Posted on: 18 Jul, 16
A guide to the Lifetime ISA.
Announced by Chancellor George Osborne in Budget 2016 and launching on 6 April 2017, the Lifetime ISA is designed to provide a tax-efficient option for people saving for a first home or retirement.
Buying a first home and saving for retirement represent 2 of the most important aspects of a person’s financial life, but the latter can often fall by the wayside in the face of other challenges. The logic of the Lifetime ISA is that a person will continue to save for their twilight years once they have purchased their first property if they are given the same incentives.
The government has revealed a 'high level design' of the Lifetime ISA but the final details will be set out later in the year.
So what are the details of the new measures?
Anyone aged between 18 and 40 can open a Lifetime ISA and save up to £4,000 per annum. The government will pay a 25% bonus on the amount saved each year, thus if a saver contributes the maximum of £4,000 to the ISA the government will add £1,000.
An individual can save using the Lifetime ISA and receive a bonus until they are 50. It is specifically aimed at individuals who are saving for a first home or towards their retirement. The money saved using the ISA can only be spent on a first home or withdrawn from the ISA when the saver reaches 60.
Individuals who currently own property or who are over 40 are therefore not eligible for a Lifetime ISA. In the first instance it is suggested that potential savers look at a personal pension. Individuals who are over 40 but have not yet purchased their first home should consider the Help to Buy ISA or high interest savings accounts.
It should be noted that the government is consulting with ISA providers and the financial services industry on the best way for individuals to save more than the £4,000 or continue contributing to the ISA after they reach 50 years old.
Talk to us about your savings strategy.
Any eligible individual can open a Lifetime ISA from April 2017.
Opening a Lifetime ISA follows the same procedure as opening any other type of ISA: select a provider, produce the correct documentation and start saving.
Individuals are permitted to open more than 1 Lifetime ISA during their lives but may only pay into 1 during each tax year. Savers may open a Lifetime ISA in addition to any other ISAs that they save into.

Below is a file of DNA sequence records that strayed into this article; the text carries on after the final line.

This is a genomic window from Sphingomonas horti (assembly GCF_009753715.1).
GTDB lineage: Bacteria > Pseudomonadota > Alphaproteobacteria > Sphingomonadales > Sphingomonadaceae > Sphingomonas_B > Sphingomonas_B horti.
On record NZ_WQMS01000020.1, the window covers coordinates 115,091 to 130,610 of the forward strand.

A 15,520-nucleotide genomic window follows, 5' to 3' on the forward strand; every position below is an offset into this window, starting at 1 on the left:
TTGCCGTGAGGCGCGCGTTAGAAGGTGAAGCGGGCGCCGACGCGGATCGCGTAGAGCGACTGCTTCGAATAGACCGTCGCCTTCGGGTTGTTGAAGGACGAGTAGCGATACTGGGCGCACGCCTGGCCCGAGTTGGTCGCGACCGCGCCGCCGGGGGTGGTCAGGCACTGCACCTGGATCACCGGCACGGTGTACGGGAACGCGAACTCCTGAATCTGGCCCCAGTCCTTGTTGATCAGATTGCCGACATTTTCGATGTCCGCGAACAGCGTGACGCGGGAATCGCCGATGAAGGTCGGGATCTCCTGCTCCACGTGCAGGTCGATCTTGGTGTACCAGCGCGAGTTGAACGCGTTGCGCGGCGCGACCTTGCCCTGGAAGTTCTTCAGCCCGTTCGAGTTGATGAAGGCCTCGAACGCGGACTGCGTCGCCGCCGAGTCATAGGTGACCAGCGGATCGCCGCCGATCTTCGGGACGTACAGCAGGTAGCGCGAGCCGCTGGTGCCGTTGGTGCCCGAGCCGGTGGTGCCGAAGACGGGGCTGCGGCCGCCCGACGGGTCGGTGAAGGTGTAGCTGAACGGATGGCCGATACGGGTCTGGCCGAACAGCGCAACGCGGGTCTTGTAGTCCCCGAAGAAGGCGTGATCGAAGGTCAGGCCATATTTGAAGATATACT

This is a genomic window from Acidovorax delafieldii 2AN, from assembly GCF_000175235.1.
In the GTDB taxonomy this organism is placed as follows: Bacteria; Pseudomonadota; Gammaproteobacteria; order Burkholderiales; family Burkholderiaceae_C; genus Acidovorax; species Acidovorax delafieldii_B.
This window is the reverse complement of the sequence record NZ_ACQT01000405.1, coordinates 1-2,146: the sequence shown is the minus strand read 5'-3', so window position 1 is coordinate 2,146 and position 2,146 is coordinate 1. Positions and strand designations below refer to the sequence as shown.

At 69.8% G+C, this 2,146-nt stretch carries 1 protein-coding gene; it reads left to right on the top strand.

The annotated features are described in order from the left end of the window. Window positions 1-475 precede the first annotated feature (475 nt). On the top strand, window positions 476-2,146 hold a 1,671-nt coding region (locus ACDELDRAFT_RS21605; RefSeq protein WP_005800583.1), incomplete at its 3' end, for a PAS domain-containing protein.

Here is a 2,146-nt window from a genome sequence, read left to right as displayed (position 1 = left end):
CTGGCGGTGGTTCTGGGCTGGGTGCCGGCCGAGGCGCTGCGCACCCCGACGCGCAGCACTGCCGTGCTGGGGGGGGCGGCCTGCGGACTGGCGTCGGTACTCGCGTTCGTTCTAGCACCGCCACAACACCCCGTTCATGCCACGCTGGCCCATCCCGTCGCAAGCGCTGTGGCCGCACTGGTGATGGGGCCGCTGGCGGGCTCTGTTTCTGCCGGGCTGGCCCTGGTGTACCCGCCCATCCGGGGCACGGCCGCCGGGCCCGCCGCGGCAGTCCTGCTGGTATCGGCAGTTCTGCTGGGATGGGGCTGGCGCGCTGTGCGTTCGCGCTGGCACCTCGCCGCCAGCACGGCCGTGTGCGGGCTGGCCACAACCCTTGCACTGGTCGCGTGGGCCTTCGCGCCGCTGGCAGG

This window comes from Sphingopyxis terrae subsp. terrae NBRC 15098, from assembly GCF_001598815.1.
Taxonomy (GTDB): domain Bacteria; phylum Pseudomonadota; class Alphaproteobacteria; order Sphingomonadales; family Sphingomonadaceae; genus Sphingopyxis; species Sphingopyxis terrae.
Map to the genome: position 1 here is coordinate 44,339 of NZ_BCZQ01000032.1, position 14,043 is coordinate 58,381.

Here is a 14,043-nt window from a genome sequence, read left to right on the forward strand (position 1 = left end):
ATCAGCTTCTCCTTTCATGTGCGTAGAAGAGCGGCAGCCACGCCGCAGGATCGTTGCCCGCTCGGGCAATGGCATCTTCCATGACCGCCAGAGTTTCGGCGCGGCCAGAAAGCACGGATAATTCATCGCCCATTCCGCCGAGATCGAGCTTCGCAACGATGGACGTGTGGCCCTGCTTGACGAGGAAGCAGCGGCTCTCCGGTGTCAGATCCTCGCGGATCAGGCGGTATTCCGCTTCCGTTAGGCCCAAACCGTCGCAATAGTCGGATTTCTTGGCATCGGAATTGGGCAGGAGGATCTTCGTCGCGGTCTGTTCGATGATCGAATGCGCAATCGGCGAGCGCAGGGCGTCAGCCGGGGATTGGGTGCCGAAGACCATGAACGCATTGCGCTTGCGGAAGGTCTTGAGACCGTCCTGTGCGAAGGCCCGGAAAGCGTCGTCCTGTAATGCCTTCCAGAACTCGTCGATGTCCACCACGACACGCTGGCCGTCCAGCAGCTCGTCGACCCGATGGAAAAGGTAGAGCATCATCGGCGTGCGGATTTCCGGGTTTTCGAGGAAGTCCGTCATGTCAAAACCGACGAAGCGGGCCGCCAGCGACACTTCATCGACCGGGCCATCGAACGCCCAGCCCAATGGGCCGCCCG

The bonus is paid at the end of each tax year which means that individuals will benefit from tax-free growth on the bonus from the instant it is added.
Saving with a Lifetime ISA will not differ greatly from saving with any other form of ISA. The qualifying investments will be exactly the same as they would be for a cash or stocks and shares ISA.
If an individual wishes to transfer their ISA to a different provider this will have to be done within 30 days.
There will be a number of additional rules which savers must abide by when saving with a Lifetime ISA:
The maximum amount a saver can contribute to the ISA during their lifetime is £128,000. The 25% government bonus payments can mean an additional £32,000 can be added to the ISA during its duration. The savings and the bonus are also subject to investment growth.
Savings in a Lifetime ISA for a first home can be withdrawn after 12 months from the date it was opened. After the saver reaches the age of 60 the funds may be withdrawn from the ISA to use as they wish.
However, if the saver is diagnosed with a terminal illness it may be withdrawn earlier.
There are a number of conditions when an individual wants to use their Lifetime ISA to purchase a first home.
The property must be valued at less than £450,000, be for them to live in and be located in the UK. If they are purchasing the property with someone they may both use funds from their own Lifetime ISAs including the government bonuses.
They must inform their Lifetime ISA manager who will inform HMRC and claim any extra bonus due. The withdrawal will be paid to the conveyancer. If the purchase does not complete, the additional funds are returned to the ISA manager and will not count against the annual ISA limit.
Savers can save into a Lifetime ISA and a Help to Buy ISA simultaneously but may only use the bonus from 1 of the accounts towards their first home.
Individuals who already have a Help to Buy ISA may transfer funds into a Lifetime ISA and benefit from the bonus in the 2017/18 tax year. Help to Buy ISA funds saved prior to 2017 will not count towards the ISA contribution limit.
Contact us about purchasing your first home.
Fund can be withdrawn at any time before the saver turns 60 but savers will have to pay a 5% charge.
Early withdrawal of funds from a Lifetime ISA also means that savers will not receive the bonus paid or interest accrued on the money.
The Lifetime ISA is subject to the same inheritance tax as all other ISAs. A spouse or civil partner can inherit the ISA tax advantages and can invest as much into their own ISA as their spouse used to have, in addition to their own allowance.
Individuals can save up to £15,240 a year (2016/17) across all types of ISAs. Some types of ISAs have restrictions on how much you can contribute each month or year.
Certain combinations of ISAs are not permitted. For example, you cannot contribute to a cash ISA and a Help to Buy ISA in the same tax year.
|ISAs||£15,240 a year||£20,000 a year|
|Help to Buy ISAs||£200 a month plus an additional £1,000 in the first month.||TBC|
|Lifetime ISAs||n/a||£4,000 a year|
|Junior ISAs||£4,080 a year||TBC|
Before deciding whether to save using a Lifetime ISA, Help to Buy ISA or any of the myriad ISAs or savings opportunities currently available, it is sensible to consult an accountant who will be able to advise you which is best suited to your financial needs and requirements.
We can help you make the best of ISAs.
Copyright © 2013 - Oury Clark.